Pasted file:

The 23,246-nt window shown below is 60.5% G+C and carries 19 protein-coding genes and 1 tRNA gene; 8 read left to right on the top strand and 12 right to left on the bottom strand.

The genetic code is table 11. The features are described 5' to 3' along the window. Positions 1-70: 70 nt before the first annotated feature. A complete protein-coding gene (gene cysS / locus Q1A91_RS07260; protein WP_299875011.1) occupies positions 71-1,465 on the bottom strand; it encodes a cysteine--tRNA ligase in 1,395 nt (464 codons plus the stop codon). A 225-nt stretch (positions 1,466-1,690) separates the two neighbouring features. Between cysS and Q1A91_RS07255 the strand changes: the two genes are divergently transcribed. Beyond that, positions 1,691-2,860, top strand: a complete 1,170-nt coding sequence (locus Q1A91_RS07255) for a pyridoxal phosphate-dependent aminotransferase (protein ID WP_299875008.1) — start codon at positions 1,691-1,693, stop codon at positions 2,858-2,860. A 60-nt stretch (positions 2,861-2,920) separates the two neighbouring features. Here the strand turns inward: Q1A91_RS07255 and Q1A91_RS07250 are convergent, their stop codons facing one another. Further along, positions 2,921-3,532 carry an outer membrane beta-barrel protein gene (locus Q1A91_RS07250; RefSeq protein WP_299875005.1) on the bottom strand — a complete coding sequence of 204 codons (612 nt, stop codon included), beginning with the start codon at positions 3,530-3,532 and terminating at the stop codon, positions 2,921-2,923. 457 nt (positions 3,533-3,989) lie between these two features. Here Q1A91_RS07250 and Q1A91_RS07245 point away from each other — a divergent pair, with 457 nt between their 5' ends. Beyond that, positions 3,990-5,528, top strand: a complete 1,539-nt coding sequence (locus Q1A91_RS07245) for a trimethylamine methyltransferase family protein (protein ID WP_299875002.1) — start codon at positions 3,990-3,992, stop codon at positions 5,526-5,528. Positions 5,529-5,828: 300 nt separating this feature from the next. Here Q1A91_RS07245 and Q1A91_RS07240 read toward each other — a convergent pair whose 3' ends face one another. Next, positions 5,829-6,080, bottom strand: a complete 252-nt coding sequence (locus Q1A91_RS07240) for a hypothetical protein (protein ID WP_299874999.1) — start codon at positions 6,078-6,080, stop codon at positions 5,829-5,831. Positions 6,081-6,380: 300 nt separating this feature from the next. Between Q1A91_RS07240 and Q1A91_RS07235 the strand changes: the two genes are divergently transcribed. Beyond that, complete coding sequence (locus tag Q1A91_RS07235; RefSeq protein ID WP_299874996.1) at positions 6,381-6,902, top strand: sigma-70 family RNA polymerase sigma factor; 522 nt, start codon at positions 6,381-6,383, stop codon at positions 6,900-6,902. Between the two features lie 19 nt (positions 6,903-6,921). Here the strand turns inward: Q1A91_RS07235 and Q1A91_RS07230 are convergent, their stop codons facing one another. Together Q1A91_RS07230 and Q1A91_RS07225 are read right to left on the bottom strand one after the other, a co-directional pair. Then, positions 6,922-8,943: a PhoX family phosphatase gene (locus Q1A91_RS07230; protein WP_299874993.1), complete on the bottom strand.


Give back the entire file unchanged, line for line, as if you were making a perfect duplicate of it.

The 23,246-nt window shown below is 60.5% G+C and carries 19 protein-coding genes and 1 tRNA gene; 8 read left to right on the top strand and 12 right to left on the bottom strand.

The genetic code is table 11. The features are described 5' to 3' along the window. Positions 1-70: 70 nt before the first annotated feature. A complete protein-coding gene (gene cysS / locus Q1A91_RS07260; protein WP_299875011.1) occupies positions 71-1,465 on the bottom strand; it encodes a cysteine--tRNA ligase in 1,395 nt (464 codons plus the stop codon). A 225-nt stretch (positions 1,466-1,690) separates the two neighbouring features. Between cysS and Q1A91_RS07255 the strand changes: the two genes are divergently transcribed. Beyond that, positions 1,691-2,860, top strand: a complete 1,170-nt coding sequence (locus Q1A91_RS07255) for a pyridoxal phosphate-dependent aminotransferase (protein ID WP_299875008.1) — start codon at positions 1,691-1,693, stop codon at positions 2,858-2,860. A 60-nt stretch (positions 2,861-2,920) separates the two neighbouring features. Here the strand turns inward: Q1A91_RS07255 and Q1A91_RS07250 are convergent, their stop codons facing one another. Further along, positions 2,921-3,532 carry an outer membrane beta-barrel protein gene (locus Q1A91_RS07250; RefSeq protein WP_299875005.1) on the bottom strand — a complete coding sequence of 204 codons (612 nt, stop codon included), beginning with the start codon at positions 3,530-3,532 and terminating at the stop codon, positions 2,921-2,923. 457 nt (positions 3,533-3,989) lie between these two features. Here Q1A91_RS07250 and Q1A91_RS07245 point away from each other — a divergent pair, with 457 nt between their 5' ends. Beyond that, positions 3,990-5,528, top strand: a complete 1,539-nt coding sequence (locus Q1A91_RS07245) for a trimethylamine methyltransferase family protein (protein ID WP_299875002.1) — start codon at positions 3,990-3,992, stop codon at positions 5,526-5,528. Positions 5,529-5,828: 300 nt separating this feature from the next. Here Q1A91_RS07245 and Q1A91_RS07240 read toward each other — a convergent pair whose 3' ends face one another. Next, positions 5,829-6,080, bottom strand: a complete 252-nt coding sequence (locus Q1A91_RS07240) for a hypothetical protein (protein ID WP_299874999.1) — start codon at positions 6,078-6,080, stop codon at positions 5,829-5,831. Positions 6,081-6,380: 300 nt separating this feature from the next. Between Q1A91_RS07240 and Q1A91_RS07235 the strand changes: the two genes are divergently transcribed. Beyond that, complete coding sequence (locus tag Q1A91_RS07235; RefSeq protein ID WP_299874996.1) at positions 6,381-6,902, top strand: sigma-70 family RNA polymerase sigma factor; 522 nt, start codon at positions 6,381-6,383, stop codon at positions 6,900-6,902. Between the two features lie 19 nt (positions 6,903-6,921). Here the strand turns inward: Q1A91_RS07235 and Q1A91_RS07230 are convergent, their stop codons facing one another. Together Q1A91_RS07230 and Q1A91_RS07225 are read right to left on the bottom strand one after the other, a co-directional pair. Then, positions 6,922-8,943: a PhoX family phosphatase gene (locus Q1A91_RS07230; protein WP_299874993.1), complete on the bottom strand.